Monash University

Restricted Access

Reason: Access restricted by the author. A copy can be requested for private research and study by contacting your institution's library service. This copy cannot be republished

A test for the winner-loser anomaly in the Australian equity market: 1958-1987

posted on 2017-10-03, 00:06 authored by Tim Brailsford
The winner-loser anomaly implies that investors can earn arbitrage profits by purchasing shares which have earned extreme negative returns, and selling short shares which have earned extreme positive returns. Previous U.S. evidence has shown that these companies undergo price reversals in periods following their extreme return behaviour. Such behaviour is anomalous in the sense that it appears inconsistent with market efficiency.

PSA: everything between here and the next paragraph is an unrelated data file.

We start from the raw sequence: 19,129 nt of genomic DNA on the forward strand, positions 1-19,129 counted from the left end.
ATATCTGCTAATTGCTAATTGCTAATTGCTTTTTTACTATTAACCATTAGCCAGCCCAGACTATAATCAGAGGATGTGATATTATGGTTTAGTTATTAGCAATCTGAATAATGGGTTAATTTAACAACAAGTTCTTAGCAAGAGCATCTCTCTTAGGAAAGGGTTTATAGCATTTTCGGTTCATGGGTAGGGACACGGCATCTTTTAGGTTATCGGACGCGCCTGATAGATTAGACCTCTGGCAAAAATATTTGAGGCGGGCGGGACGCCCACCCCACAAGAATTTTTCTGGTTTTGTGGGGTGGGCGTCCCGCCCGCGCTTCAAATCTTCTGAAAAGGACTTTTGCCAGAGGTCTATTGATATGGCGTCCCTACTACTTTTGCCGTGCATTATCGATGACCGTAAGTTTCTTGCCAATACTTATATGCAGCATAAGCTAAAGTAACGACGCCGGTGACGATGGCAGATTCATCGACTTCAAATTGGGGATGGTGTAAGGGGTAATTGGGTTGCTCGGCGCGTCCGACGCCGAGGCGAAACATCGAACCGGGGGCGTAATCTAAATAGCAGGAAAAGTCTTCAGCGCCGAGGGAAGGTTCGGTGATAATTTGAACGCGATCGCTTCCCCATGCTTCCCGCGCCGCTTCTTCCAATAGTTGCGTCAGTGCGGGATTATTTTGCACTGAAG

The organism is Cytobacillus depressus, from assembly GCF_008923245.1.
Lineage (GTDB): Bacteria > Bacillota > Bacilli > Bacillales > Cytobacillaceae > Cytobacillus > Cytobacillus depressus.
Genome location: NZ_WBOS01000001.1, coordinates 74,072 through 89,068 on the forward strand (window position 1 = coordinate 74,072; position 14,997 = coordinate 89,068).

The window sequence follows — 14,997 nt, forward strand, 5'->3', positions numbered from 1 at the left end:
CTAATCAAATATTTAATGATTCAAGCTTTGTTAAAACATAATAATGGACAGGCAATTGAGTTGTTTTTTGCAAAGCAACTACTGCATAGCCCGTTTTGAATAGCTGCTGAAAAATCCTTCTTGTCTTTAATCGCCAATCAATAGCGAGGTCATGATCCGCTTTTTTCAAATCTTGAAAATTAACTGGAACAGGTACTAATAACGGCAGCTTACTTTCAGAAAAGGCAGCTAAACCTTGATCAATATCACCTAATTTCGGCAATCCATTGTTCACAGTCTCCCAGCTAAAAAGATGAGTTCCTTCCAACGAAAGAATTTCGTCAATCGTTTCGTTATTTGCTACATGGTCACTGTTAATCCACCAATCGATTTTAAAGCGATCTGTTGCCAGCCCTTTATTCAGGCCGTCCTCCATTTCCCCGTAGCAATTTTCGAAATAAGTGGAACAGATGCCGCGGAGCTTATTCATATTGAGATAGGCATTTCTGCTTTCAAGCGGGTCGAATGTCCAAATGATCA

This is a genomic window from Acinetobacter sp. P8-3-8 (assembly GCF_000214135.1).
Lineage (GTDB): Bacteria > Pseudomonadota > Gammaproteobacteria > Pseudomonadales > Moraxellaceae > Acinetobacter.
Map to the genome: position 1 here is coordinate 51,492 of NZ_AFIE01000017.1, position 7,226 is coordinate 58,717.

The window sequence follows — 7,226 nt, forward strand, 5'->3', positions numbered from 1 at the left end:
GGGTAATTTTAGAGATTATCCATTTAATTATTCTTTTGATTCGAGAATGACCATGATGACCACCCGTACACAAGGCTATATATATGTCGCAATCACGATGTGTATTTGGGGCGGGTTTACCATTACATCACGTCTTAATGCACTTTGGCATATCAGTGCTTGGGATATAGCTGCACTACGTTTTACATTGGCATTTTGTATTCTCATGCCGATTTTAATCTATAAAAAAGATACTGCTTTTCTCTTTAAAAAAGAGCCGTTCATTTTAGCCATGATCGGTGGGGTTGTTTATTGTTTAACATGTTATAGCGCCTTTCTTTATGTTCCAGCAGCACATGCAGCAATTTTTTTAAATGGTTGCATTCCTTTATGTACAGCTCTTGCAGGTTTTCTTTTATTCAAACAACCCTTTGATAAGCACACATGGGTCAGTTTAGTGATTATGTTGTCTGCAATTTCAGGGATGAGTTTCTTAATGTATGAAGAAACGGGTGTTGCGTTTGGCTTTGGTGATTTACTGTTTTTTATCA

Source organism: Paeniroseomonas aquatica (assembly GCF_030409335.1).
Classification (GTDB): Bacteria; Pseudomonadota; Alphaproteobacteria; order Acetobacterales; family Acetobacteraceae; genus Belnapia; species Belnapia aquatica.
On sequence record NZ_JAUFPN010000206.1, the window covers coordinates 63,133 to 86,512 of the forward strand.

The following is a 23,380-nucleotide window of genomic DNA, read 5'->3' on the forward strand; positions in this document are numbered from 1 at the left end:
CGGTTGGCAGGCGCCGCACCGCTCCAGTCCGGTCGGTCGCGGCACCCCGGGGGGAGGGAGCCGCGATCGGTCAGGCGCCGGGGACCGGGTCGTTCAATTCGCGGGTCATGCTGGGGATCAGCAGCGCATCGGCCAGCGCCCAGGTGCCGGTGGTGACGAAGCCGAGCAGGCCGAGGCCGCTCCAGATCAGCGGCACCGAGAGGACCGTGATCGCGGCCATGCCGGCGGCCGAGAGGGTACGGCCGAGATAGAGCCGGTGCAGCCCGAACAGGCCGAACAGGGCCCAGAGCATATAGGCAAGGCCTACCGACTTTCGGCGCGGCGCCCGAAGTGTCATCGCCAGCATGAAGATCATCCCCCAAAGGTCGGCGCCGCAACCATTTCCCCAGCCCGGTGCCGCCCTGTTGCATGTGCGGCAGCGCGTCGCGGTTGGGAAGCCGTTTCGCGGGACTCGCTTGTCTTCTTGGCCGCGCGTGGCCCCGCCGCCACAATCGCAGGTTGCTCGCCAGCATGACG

This thesis tests for the existence of the winner-loser anomaly in the Australian equity market, using monthly data for the period 1958 to 1987. It is found that extreme winners undergo price reversals, but extreme losers continue to earn negative abnormal returns. The difference between the loser and winner portfolios is not statistically significant, and hence it appears that the winner-loser anomaly is not present in the Australian market. These results are found to be robust with respect to variants of methodological procedure.


Campus location


Principal supervisor

Rob Brown

Year of Award


Department, School or Centre



Masters of Economics

Degree Type



Faculty of Business and Economics

Usage metrics

    Faculty of Business and Economics Theses


    No categories selected